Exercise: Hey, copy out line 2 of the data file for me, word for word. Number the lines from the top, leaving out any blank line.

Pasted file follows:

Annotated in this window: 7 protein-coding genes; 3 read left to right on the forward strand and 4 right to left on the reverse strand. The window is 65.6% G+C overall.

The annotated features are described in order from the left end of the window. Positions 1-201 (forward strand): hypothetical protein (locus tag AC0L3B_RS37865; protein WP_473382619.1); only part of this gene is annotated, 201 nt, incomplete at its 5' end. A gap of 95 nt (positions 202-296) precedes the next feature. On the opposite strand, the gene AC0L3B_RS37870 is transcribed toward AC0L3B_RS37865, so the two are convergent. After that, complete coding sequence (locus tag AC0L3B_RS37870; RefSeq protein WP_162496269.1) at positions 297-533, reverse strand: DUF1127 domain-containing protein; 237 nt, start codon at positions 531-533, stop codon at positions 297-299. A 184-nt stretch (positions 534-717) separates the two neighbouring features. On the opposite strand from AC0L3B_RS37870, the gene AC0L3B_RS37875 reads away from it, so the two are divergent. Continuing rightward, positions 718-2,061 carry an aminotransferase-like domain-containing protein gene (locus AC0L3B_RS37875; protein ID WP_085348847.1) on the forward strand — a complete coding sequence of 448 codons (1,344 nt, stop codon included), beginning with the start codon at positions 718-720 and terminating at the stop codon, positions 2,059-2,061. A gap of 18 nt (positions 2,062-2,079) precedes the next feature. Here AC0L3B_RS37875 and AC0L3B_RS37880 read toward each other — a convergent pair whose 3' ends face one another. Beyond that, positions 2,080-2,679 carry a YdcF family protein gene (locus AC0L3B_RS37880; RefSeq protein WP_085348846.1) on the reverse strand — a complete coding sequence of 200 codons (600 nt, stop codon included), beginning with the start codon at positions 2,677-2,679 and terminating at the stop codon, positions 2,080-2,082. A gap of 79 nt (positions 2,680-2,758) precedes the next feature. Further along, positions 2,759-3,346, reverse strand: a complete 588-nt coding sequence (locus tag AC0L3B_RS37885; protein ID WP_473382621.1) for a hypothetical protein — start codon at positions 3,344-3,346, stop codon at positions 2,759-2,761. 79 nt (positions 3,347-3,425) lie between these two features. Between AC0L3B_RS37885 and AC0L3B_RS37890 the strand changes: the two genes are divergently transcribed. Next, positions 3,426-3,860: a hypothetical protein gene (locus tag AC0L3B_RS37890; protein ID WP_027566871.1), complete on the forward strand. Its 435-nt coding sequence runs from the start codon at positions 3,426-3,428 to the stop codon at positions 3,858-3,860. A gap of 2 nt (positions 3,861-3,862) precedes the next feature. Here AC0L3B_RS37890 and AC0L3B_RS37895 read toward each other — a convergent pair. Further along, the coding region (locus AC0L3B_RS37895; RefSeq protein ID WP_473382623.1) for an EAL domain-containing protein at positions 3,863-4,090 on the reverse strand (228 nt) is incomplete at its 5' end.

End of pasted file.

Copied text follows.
The annotated features are described in order from the left end of the window. Positions 1-201 (forward strand): hypothetical protein (locus tag AC0L3B_RS37865; protein WP_473382619.1); only part of this gene is annotated, 201 nt, incomplete at its 5' end. A gap of 95 nt (positions 202-296) precedes the next feature. On the opposite strand, the gene AC0L3B_RS37870 is transcribed toward AC0L3B_RS37865, so the two are convergent. After that, complete coding sequence (locus tag AC0L3B_RS37870; RefSeq protein WP_162496269.1) at positions 297-533, reverse strand: DUF1127 domain-containing protein; 237 nt, start codon at positions 531-533, stop codon at positions 297-299. A 184-nt stretch (positions 534-717) separates the two neighbouring features. On the opposite strand from AC0L3B_RS37870, the gene AC0L3B_RS37875 reads away from it, so the two are divergent. Continuing rightward, positions 718-2,061 carry an aminotransferase-like domain-containing protein gene (locus AC0L3B_RS37875; protein ID WP_085348847.1) on the forward strand — a complete coding sequence of 448 codons (1,344 nt, stop codon included), beginning with the start codon at positions 718-720 and terminating at the stop codon, positions 2,059-2,061. A gap of 18 nt (positions 2,062-2,079) precedes the next feature. Here AC0L3B_RS37875 and AC0L3B_RS37880 read toward each other — a convergent pair whose 3' ends face one another. Beyond that, positions 2,080-2,679 carry a YdcF family protein gene (locus AC0L3B_RS37880; RefSeq protein WP_085348846.1) on the reverse strand — a complete coding sequence of 200 codons (600 nt, stop codon included), beginning with the start codon at positions 2,677-2,679 and terminating at the stop codon, positions 2,080-2,082. A gap of 79 nt (positions 2,680-2,758) precedes the next feature. Further along, positions 2,759-3,346, reverse strand: a complete 588-nt coding sequence (locus tag AC0L3B_RS37885; protein ID WP_473382621.1) for a hypothetical protein — start codon at positions 3,344-3,346, stop codon at positions 2,759-2,761. 79 nt (positions 3,347-3,425) lie between these two features. Between AC0L3B_RS37885 and AC0L3B_RS37890 the strand changes: the two genes are divergently transcribed. Next, positions 3,426-3,860: a hypothetical protein gene (locus tag AC0L3B_RS37890; protein ID WP_027566871.1), complete on the forward strand. Its 435-nt coding sequence runs from the start codon at positions 3,426-3,428 to the stop codon at positions 3,858-3,860. A gap of 2 nt (positions 3,861-3,862) precedes the next feature. Here AC0L3B_RS37890 and AC0L3B_RS37895 read toward each other — a convergent pair. Further along, the coding region (locus AC0L3B_RS37895; RefSeq protein ID WP_473382623.1) for an EAL domain-containing protein at positions 3,863-4,090 on the reverse strand (228 nt) is incomplete at its 5' end.